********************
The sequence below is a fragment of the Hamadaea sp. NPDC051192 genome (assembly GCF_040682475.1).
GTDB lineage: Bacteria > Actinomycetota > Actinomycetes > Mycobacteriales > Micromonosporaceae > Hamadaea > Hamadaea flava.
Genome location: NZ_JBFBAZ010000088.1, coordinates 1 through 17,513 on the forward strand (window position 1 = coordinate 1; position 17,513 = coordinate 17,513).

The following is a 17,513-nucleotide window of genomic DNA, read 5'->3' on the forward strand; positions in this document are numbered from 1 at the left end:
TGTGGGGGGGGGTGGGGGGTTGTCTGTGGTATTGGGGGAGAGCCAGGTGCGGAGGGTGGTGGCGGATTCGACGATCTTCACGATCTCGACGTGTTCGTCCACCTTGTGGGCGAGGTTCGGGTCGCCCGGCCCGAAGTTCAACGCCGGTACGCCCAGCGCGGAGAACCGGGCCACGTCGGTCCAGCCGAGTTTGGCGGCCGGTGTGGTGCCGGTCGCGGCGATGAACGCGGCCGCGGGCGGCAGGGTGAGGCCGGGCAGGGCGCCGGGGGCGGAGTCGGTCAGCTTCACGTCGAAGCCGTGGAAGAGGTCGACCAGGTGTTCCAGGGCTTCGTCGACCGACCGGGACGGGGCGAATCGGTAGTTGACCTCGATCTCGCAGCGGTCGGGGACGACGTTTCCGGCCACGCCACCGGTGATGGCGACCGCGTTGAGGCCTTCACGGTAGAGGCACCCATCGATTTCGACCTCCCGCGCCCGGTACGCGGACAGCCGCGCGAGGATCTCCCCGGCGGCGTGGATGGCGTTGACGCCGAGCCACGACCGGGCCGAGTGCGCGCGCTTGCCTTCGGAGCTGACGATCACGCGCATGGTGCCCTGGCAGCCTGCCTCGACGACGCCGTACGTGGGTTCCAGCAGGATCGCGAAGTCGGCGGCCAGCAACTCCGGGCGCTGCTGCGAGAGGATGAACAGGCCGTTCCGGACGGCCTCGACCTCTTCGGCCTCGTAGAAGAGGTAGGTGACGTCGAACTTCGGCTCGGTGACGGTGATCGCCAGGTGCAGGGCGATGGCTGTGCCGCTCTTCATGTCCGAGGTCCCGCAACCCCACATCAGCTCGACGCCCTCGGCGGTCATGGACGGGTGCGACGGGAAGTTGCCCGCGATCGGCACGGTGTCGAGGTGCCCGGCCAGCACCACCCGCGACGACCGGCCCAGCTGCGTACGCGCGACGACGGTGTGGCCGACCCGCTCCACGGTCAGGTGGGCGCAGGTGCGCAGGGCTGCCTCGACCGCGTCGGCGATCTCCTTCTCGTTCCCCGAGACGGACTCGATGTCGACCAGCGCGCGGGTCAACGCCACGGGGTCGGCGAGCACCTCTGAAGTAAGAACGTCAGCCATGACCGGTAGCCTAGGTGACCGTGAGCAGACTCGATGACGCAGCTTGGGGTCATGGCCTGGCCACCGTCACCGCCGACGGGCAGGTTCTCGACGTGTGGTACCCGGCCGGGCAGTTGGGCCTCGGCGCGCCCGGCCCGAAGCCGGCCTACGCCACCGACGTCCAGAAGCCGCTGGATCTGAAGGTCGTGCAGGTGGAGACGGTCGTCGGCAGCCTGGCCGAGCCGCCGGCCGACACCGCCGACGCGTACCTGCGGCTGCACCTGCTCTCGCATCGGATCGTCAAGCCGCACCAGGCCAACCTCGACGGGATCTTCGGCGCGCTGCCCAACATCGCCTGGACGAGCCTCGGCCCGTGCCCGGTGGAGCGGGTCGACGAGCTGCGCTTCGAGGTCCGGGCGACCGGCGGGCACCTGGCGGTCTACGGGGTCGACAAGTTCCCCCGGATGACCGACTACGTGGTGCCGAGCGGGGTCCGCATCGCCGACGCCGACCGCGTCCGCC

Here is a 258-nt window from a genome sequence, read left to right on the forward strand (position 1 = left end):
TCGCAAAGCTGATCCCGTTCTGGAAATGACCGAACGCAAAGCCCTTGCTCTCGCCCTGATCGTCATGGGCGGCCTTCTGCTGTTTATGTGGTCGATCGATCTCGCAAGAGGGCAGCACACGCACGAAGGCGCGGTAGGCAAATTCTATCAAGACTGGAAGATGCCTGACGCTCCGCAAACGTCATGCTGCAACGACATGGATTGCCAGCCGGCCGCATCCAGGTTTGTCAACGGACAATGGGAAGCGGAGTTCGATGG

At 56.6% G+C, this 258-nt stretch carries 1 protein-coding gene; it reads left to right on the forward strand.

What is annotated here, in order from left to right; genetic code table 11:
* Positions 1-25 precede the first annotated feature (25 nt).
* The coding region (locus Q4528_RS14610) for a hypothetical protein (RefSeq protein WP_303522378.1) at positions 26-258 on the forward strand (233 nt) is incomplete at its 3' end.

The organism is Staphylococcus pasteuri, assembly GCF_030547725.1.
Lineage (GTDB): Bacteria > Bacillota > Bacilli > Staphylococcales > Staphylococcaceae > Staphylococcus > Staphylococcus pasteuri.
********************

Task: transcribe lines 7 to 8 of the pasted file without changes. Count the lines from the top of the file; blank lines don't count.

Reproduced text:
TCGCAAAGCTGATCCCGTTCTGGAAATGACCGAACGCAAAGCCCTTGCTCTCGCCCTGATCGTCATGGGCGGCCTTCTGCTGTTTATGTGGTCGATCGATCTCGCAAGAGGGCAGCACACGCACGAAGGCGCGGTAGGCAAATTCTATCAAGACTGGAAGATGCCTGACGCTCCGCAAACGTCATGCTGCAACGACATGGATTGCCAGCCGGCCGCATCCAGGTTTGTCAACGGACAATGGGAAGCGGAGTTCGATGG

At 56.6% G+C, this 258-nt stretch carries 1 protein-coding gene; it reads left to right on the forward strand.